In October, a cybersecurity researcher uncovered a double-free vulnerability, CVE-2019-11932, which could be used in attacks for compromising chat sessions, files, and messages.
Yes! It’s time to wake up. If you are careful enough about your data privacy, now is the time to delete Facebook, accompanied by ditching WhatsApp. If you are looking for a secure option, consider using Signal, which is a more secure, end-to-end encrypted messaging application for communicating with different users.
But first, What is Signal?
Signal-the messaging app, just like iMessage or WhatsApp or Facebook Messenger, but with enhanced features towards privacy and data security. Indeed, it is so good with its security actions that even Whistleblower, Edward Snowden recommends it and uses it himself—who knows better than him, that is the best app for preventing any type of unwanted snooping.
Signal is absolutely free to use and is available for almost every platform including, Android, iOS, and Chrome with some extra security protocols. The application offers all the basic messaging tools that you need to communicate, including emoji support, read receipts, group chats, audio and video calls.
Just like WhatsApp, Signal makes use of the mobile number for identifying the user and his contacts. This means no new usernames/passwords to think of, as you can dive straight in. for Android, the user is also allowed to share normal SMS or MMS using Signal to the contacts who doesn’t have Signal installed, but the messages won’t be that secured or protected.
Why should we use Signal?
Firstly- Signal protects and safeguards the chats. Everything shared through the app is encrypted, making it impossible for any third-party intruder wanting to intercept the data being shared to the specific recipient. What’s more to it? Well, Signal do not stores any user data, even if the governments or any other agency request for it, this simply means no leak out.
Also, Signal’s code is open source that means anyone have a look at it source code or verify it’s security—but it doesn’t mean that hackers can break into Signal’s encryption (yes it is virtually uncrackable)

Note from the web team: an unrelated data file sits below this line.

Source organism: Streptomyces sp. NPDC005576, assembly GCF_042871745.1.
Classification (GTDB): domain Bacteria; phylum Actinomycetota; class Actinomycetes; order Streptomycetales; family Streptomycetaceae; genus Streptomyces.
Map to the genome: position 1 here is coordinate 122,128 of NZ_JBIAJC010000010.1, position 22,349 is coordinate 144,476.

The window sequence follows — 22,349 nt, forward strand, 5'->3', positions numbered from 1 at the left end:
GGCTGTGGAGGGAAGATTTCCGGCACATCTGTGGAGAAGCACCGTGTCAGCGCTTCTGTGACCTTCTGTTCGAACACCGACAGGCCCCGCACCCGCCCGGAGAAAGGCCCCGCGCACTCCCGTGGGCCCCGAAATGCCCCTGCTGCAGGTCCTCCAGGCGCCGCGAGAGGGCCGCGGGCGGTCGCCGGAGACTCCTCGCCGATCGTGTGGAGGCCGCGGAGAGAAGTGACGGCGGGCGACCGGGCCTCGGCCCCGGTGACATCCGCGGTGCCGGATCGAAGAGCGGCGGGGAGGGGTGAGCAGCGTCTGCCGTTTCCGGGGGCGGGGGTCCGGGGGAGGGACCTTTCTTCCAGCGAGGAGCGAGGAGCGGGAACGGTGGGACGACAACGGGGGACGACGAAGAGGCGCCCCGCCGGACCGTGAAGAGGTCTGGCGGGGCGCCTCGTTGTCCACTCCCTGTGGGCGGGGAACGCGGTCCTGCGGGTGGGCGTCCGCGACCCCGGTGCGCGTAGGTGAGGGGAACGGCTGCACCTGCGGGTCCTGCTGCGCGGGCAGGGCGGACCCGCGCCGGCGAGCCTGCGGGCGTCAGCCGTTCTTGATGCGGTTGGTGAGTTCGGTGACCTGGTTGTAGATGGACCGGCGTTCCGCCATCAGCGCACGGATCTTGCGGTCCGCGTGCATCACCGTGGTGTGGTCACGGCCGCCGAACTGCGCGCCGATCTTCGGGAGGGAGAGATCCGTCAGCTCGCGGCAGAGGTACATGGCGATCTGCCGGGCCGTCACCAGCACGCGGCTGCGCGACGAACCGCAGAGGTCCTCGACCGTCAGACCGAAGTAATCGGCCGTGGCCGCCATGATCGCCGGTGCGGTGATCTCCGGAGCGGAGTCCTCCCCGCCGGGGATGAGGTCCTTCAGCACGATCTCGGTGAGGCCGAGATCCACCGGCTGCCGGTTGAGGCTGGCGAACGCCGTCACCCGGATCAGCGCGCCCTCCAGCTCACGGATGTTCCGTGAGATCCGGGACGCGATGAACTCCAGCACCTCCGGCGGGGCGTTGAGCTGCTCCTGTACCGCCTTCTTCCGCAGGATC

It is only for the security experts and other users to make sure that Signal is always maintaining that high data privacy standards just like it claims about it.
Nearly every security investigator who has taken a look at the application, has curtained to give it a big thumbs up from a security point of view, and its underlying data security technology is now being used in various other applications too.
How to use Signal?
Signal is not at all difficult to use as its setup is just like any other messaging app—oh yes! All of its clever privacy technology is concealed behind the scenes. After installing the application, you are asked to enter your phone number. For Android, you can also set Signal as your default app for all the normal text messages (Apple, doesn’t offer you to change it as default SMS application for iOS).
Tap on the pen icon for starting a conversation or simply select the existing thread in order to continue the communication. There are Icons to share messages, or make calls, share photos, attach files, or embed any voice clips that appears inside the conversation window, even though there are a few differences between iOS and Android applications.
You have the feature of setting the messages to get disappeared automatically. For Android, open the menu inside a specific conversation (the three vertical dots), and then tap the Disappearing messages option to set a time limit. For iOS, tap on the banner given at the top of a conversation to repeat the same thing.
Signal is by far the best option for data security and privacy in messenger app, offering layers of security. So what are you waiting for?